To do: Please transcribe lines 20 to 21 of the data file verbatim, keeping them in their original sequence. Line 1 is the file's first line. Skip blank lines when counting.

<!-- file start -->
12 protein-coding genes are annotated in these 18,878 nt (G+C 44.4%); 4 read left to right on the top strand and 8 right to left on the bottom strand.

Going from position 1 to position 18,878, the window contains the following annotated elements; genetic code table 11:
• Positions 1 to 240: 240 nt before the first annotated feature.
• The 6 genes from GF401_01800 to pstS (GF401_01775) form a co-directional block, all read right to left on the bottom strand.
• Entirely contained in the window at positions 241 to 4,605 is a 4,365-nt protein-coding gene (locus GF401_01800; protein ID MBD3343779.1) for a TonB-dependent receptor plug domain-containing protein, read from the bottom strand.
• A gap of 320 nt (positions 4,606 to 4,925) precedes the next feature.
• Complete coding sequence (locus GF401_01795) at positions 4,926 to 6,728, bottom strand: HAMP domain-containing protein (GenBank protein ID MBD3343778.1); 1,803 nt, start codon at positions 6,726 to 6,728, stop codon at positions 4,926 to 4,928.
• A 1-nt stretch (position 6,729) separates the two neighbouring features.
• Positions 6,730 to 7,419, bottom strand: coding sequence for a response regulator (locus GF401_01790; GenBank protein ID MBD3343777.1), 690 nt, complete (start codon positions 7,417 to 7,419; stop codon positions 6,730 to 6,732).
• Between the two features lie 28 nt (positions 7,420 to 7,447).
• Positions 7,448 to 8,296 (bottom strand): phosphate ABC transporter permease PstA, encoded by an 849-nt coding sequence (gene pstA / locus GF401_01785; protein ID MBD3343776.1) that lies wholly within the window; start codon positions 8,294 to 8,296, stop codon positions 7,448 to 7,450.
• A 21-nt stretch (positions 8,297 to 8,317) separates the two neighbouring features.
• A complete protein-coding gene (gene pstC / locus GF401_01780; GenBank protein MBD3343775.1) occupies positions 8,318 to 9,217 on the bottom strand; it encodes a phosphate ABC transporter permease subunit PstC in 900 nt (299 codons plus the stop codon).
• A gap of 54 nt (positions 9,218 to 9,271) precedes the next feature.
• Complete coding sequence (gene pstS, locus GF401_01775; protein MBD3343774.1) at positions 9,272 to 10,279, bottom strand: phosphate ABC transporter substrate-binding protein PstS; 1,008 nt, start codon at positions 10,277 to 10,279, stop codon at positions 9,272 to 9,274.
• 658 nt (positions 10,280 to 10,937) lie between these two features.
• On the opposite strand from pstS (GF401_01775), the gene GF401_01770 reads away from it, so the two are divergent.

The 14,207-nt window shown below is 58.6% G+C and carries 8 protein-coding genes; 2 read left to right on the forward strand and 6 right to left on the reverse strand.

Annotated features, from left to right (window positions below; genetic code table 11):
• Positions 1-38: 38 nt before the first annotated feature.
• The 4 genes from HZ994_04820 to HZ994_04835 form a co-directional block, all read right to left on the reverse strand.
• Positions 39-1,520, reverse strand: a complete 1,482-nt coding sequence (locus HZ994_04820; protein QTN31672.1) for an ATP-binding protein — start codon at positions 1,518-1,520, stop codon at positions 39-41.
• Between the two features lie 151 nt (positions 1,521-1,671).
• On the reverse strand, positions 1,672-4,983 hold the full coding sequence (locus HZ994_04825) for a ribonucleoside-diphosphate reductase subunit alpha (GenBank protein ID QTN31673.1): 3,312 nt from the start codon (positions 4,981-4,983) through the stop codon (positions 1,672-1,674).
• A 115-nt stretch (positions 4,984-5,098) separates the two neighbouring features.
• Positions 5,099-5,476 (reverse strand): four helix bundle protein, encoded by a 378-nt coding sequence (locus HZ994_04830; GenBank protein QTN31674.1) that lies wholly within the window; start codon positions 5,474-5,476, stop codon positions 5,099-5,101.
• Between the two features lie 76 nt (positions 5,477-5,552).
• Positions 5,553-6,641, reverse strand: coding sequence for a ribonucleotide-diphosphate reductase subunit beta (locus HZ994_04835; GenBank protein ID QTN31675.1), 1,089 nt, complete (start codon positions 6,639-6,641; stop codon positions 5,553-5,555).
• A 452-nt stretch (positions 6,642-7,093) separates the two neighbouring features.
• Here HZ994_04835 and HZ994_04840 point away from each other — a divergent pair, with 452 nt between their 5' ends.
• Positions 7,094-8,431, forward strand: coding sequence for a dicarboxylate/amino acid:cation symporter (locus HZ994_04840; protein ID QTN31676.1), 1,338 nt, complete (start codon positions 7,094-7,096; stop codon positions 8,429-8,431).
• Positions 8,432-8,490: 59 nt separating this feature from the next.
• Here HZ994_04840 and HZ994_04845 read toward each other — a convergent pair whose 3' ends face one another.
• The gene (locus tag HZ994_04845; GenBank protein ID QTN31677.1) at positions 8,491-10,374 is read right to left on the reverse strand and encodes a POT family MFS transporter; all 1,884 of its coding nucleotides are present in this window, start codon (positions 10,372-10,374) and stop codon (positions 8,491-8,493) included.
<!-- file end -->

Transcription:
• Positions 1-38: 38 nt before the first annotated feature.
• The 4 genes from HZ994_04820 to HZ994_04835 form a co-directional block, all read right to left on the reverse strand.